Bullous pemphigoid (BUL-us PEM-fih-goid) is a chronic inflammatory, but rare skin disorder that is characterized by large, fluid-filled blisters.
These blisters usually develop on the areas of skin that often flex such as the lower abdomen, upper thighs or armpits.
This condition occurs more commonly in older people above the age of 60. Bullous pemphigoid is an autoimmune disorder that occurs when your body's immune system attacks a thin layer of healthy tissue below the outer layer of your skin.
However, the cause for this abnormal immune response is not known, but it sometimes gets triggered by taking certain medications.
The treatment for bullous pemphigoid includes medications such as prednisone and immunosuppressive drugs.
If left untreated, this skin condition persists for several months to years during spontaneous renissions and excerbations occur.
This disorder can be life-threatening, especially in older people with poor general health.
The main symptom of bullous pemphigoid is the appearance of several large blisters called bullae that do not break open easily when touched.
The fluid that accumulates inside the blisters is usually clear but may sometimes contain little amount of blood. The skin surrounding the blisters may be normal, reddish or darker than usual.
In most cases, the blisters usually form on
Blisters are often located along the skin creases or folds such as the skin on the inner side of a joint. The affected parts may be very itchy. Blisters or sores may also develop in your mouth.
In some people, an eczema or hive-like rash may develop rather than blisters. If the blisters are concentrated in the mucous membrane of your eyes and mouth, the condition is called mucous membrane pemphigoid. Scarring is more likely to occur if you develop blisters on your eyes.
This condition should be identified early and treated appropriately.
When to see a doctor
It is important to consult your doctor if you develop unexplained blistering — a condition not caused, for example, by a known skin allergy or contact with poison ivy.
The cause of bullous pemphigoid is not known clearly. The blisters are thought to form as a result of an abnormality in your immune system.
Normally, your immune system produces antibodies to fight against invading bacteria, viruses or other potentially harmful substances. Sometimes, for unknown reasons, the body may start producing an antibody against a healthy tissue in your body.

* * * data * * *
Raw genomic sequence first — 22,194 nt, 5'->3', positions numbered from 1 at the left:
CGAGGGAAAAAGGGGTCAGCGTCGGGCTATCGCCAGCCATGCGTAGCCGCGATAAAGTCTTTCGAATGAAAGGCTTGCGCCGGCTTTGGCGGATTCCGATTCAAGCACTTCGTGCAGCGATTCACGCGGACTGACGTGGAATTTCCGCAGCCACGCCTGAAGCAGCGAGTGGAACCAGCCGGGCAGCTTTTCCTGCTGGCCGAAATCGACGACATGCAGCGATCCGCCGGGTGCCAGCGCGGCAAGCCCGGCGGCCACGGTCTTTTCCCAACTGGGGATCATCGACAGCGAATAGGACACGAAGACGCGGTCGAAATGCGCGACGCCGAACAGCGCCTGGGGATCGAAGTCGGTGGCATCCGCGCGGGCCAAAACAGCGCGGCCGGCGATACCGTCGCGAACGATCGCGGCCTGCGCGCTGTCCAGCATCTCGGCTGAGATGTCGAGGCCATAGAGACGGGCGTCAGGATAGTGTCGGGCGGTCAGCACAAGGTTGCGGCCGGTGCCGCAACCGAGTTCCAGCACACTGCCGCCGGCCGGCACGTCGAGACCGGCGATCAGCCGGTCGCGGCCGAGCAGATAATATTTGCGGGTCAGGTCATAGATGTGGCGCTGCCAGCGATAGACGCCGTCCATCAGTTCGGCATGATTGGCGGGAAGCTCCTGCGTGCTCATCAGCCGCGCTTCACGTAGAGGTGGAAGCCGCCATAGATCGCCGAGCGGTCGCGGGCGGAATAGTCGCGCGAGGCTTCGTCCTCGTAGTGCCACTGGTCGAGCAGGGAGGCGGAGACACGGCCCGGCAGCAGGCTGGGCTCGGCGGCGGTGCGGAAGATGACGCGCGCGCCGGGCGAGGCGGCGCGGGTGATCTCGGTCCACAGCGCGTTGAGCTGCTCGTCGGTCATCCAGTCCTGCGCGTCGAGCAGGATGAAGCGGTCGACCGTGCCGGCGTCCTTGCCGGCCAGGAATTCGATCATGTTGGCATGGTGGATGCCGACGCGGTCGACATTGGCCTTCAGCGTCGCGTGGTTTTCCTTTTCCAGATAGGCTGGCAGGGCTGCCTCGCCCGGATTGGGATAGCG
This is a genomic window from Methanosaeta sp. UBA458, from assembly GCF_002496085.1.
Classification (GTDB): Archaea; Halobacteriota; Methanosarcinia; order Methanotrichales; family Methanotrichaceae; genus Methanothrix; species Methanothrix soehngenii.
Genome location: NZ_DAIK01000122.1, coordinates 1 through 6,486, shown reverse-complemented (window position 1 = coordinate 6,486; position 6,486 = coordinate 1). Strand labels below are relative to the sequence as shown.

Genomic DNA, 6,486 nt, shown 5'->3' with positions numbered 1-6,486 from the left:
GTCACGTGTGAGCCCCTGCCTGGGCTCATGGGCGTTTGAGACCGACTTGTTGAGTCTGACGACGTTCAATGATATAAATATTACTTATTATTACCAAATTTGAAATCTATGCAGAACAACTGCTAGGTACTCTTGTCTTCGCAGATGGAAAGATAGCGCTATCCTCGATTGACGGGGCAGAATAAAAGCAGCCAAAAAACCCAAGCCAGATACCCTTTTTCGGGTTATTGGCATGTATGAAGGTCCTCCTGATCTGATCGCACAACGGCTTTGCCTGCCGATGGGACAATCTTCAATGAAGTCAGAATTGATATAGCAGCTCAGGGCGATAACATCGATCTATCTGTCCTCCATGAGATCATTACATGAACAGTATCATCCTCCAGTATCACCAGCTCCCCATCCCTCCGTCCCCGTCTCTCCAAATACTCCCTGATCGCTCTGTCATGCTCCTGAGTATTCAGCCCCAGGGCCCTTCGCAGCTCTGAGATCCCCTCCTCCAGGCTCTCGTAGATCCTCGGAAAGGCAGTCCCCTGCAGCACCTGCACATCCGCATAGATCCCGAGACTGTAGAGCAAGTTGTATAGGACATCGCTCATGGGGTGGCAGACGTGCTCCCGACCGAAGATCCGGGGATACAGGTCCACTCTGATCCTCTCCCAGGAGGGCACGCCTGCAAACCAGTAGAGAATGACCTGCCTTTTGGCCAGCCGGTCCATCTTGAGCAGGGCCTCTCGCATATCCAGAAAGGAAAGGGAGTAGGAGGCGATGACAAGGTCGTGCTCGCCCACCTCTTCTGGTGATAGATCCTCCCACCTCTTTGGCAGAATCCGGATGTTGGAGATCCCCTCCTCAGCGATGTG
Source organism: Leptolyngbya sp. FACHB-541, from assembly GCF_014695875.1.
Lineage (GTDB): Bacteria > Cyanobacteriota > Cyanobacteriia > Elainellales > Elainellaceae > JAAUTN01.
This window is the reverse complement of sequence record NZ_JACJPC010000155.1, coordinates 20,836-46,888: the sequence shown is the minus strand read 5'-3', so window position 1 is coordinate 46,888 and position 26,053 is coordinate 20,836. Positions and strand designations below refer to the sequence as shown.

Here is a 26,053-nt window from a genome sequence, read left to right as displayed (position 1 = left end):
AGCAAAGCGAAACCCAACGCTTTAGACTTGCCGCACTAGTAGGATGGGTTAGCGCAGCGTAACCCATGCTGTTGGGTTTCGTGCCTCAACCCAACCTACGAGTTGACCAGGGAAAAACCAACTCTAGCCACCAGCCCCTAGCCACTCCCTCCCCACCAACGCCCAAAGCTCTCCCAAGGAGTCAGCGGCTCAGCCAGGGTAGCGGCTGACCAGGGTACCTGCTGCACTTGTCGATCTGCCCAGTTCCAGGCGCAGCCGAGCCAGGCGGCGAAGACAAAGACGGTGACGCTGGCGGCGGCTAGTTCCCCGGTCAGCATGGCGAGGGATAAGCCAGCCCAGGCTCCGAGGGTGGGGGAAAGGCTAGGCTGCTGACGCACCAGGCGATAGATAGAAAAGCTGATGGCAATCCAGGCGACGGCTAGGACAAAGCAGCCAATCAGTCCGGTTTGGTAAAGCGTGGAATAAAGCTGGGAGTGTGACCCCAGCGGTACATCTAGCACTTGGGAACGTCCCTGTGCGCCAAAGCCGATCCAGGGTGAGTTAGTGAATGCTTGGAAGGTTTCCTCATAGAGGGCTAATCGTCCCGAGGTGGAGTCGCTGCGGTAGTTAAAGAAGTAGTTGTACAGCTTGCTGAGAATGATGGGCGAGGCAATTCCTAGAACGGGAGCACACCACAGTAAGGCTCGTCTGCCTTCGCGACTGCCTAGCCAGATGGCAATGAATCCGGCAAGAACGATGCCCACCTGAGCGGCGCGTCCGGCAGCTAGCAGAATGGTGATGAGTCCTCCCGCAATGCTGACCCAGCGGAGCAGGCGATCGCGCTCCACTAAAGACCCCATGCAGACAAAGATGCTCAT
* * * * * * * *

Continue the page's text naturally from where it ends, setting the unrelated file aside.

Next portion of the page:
In bullous pemphigoid, the immune system develops antibodies against the fibers connecting the outer layer of skin (epidermis) to the next layer of skin (dermis). These antibodies activate an inflammation that causes the blisters and itching of bullous pemphigoid.
Bullous pemphigoid usually develops at random with no distinctive factors contributing to the onset of disease. However, in few cases, it may be triggered by certain medical treatments such as:
Making a diagnosis of bullous pemphigoid is done by performing several tests.
You may initially consult your primary care doctor. After evaluation, you will be referred to a doctor who specializes in skin disorders (dermatologist).
You may ask a friend or relative to accompany you to your appointment. In addition to offering support, the person who comes along can write down information given by your doctor or other clinic staff during the visit.
What you can do
Before going to your appointment, prepare a list of the following:
Symptoms you are experiencing and its duration
All your regular medications, vitamins, and supplements including their doses
Name and contact information of doctor you have consulted recently or see regularly
Questions to ask your doctor
For bullous pemphigoid, some basic questions you may ask your doctor include:
What is the most likely cause of my symptoms?
Are there any other possible causes?
What kind of tests do I need?
How long will the skin changes last?
What treatments are available, and which one do you recommend?
What side effects can I expect from the treatment you have suggested?
What to expect from your doctor
Your doctor may ask you a number of questions such as:
When were these symptoms first noticed?
What is the location of the blisters? Do they itch?
Is there any oozing, draining of pus or bleeding from the blister?
Have you recently started taking any new medication?
Lifestyle modifications are necessary in order to cope with bullous pemphigoid.
Following self-care strategies help you take care of your condition well.
Your skin may be fragile due to the blisters of bullous pemphigoid and use of corticosteroid ointment.
Avoid getting injured, and if your blister breaks open, cover it with a dry, sterile dressing so that it heals properly without getting infected.
Avoid sun exposure
Avoid prolonged sun exposure, especially in the area of the skin affected by bullous pemphigoid.
Avoid eating certain type of foods
If there are blisters in your mouth, avoid eating hard foods, such as
as these might aggravate your symptoms.
7 Risk and Complications
Bullous pemphigoid commonly occurs in older people above the age of 60, and the risk further increases with advancing age.
If the ruptured blisters get infected, it leads to sepsis, which is a potentially life-threatening blood infection that affects your entire body. Sepsis is more likely to occur in older adults with poor health condition.
May occur in rare forms of bullous pemphigoid that involve the mucous membranes of the mouth or eye.
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